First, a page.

15. I have not had a chance to delve near as much as I would like to. I'm even considering going back to school, because, as nerdy or odd as this sounds, I am finding art history extremely fascinating. But right now my reading is focused on individual artists, like Rothko, Pollock, etc., and, more broadly, primarily modern art at the moment. (Speaking of his composing for friends, I did finally find a set of midi files for Bach's Coffee Contata.) As far as Bach's (or anyone's) music being accessible at church, does this mean that such music was considered popluar among the common folk? Even from a contemporary perspective, just because we sing a song at church does not mean we sing it at the bar or in the car (although this seems less and less the case as "relevance" seems to be important, but that is another discussion. Or maybe not). How "on the street" was Bach's work? Joe
  16. This made me also think of those of us who make a living in the arts. This is a constant juggling act, from my perspective. We hope that people find our work interesting, at the least interesting enough to pay for it, otherwise we have to find a new line of work. Of course this also makes for an easy punching bag. Joe
  17. You don't think his work was seperated by class? The chaps down at the pub may have been found whistling a Bach tune? I guess what I am trying to ask is, would his work have been noticed or embraced by anyone other than the cultural elite of his time, including the church? That said, I also remember a church that considered Bach their _third_ choice. And (maybe the same church?) someone complaining that his music was loud and would ruin their organ if allowed to continue, or something like that. Joe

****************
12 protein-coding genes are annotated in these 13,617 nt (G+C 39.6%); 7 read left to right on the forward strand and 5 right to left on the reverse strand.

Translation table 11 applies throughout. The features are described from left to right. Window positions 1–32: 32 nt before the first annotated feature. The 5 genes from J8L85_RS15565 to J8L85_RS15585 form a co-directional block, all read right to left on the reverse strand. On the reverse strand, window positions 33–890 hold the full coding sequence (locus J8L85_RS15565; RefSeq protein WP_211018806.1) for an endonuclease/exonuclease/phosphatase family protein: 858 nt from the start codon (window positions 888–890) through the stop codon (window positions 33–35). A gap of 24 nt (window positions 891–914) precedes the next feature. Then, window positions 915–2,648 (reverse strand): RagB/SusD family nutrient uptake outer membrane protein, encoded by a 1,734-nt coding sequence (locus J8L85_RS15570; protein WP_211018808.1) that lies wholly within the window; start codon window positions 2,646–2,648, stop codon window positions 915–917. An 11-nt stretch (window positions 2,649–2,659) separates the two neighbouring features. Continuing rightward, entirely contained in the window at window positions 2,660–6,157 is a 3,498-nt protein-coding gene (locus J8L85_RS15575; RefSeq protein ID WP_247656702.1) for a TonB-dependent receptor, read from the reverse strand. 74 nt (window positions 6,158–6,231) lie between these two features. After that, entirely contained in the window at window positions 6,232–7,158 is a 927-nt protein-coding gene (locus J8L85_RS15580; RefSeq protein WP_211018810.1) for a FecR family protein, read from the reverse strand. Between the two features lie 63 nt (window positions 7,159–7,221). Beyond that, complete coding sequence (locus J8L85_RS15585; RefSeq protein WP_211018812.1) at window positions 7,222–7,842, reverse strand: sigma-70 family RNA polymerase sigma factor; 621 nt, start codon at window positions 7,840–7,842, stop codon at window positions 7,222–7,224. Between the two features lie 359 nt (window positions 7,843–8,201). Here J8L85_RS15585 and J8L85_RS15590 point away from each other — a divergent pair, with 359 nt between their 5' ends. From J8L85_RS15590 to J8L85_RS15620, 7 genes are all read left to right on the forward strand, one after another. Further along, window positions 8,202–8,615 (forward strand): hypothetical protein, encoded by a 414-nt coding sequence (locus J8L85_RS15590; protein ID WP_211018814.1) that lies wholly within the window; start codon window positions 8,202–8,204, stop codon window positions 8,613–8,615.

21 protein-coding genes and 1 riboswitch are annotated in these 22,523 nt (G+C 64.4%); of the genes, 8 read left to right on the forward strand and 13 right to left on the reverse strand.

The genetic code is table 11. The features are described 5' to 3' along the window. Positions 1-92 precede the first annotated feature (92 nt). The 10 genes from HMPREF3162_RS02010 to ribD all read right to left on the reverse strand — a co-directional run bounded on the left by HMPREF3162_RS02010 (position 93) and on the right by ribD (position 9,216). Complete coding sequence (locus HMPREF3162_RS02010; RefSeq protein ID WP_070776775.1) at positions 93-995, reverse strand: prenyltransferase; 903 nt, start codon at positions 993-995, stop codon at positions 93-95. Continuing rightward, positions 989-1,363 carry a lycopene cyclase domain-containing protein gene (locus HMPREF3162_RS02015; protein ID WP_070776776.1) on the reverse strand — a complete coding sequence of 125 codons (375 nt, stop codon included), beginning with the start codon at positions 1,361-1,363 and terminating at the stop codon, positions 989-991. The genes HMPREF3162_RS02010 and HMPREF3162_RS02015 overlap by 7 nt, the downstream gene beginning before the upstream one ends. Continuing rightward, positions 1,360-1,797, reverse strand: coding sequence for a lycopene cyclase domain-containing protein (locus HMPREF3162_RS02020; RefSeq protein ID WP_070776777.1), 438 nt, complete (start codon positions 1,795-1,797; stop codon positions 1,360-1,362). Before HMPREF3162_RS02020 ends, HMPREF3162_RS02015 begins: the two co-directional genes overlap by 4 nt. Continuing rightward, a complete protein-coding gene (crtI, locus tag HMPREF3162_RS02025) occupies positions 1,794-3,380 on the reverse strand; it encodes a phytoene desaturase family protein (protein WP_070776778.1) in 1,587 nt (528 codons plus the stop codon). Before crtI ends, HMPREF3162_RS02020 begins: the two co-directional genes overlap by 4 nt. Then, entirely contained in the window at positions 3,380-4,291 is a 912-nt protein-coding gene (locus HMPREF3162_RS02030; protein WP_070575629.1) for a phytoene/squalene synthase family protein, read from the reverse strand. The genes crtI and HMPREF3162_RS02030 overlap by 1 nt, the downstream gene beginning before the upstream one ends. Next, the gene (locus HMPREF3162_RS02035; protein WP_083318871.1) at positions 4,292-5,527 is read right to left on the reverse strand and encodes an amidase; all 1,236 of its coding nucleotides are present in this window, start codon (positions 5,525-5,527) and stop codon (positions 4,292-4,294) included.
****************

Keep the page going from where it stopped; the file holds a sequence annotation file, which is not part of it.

18. Thinking about our own laments concerning contemporary culture and its seeming banality or worse its emptiness and then thinking about our recent bomb-thrower's blog about our smelly modernity got me thinking about when did these paragons of "real art" that are often espoused (Horowitz, or any number of the artists often elevated in dissiden's writings) actually flourish? When were they the norm, if ever? I mean, seems to me the best are considered the best because they rise above the norm. And we can only make a long list of exceptional artists because we have the fore-shortened view of time. Or maybe another way to ask the question, when did popular culture ever _not_ stink? And why shouldn't popular culture stink? Rather, why should we expect something that appeals to a mass demographic to be more than it is? Or also put another way, why should we desire Bach to appeal to everyone some of or all the time? And is it so bad that he doesn't? If so, why? Joe
  19. This cat at a hotel in out in Santa Fe did just that sort of thing with several 80's pop/rock songs (Judas Priest and White Snake come to mind). Very lounge lizard arrangements. Then he broke out into an acoustic Little Wing. Very hip. What was crazy is I had just heard Monte Montgomery do Little Wing, too. That was mind blowing. Joe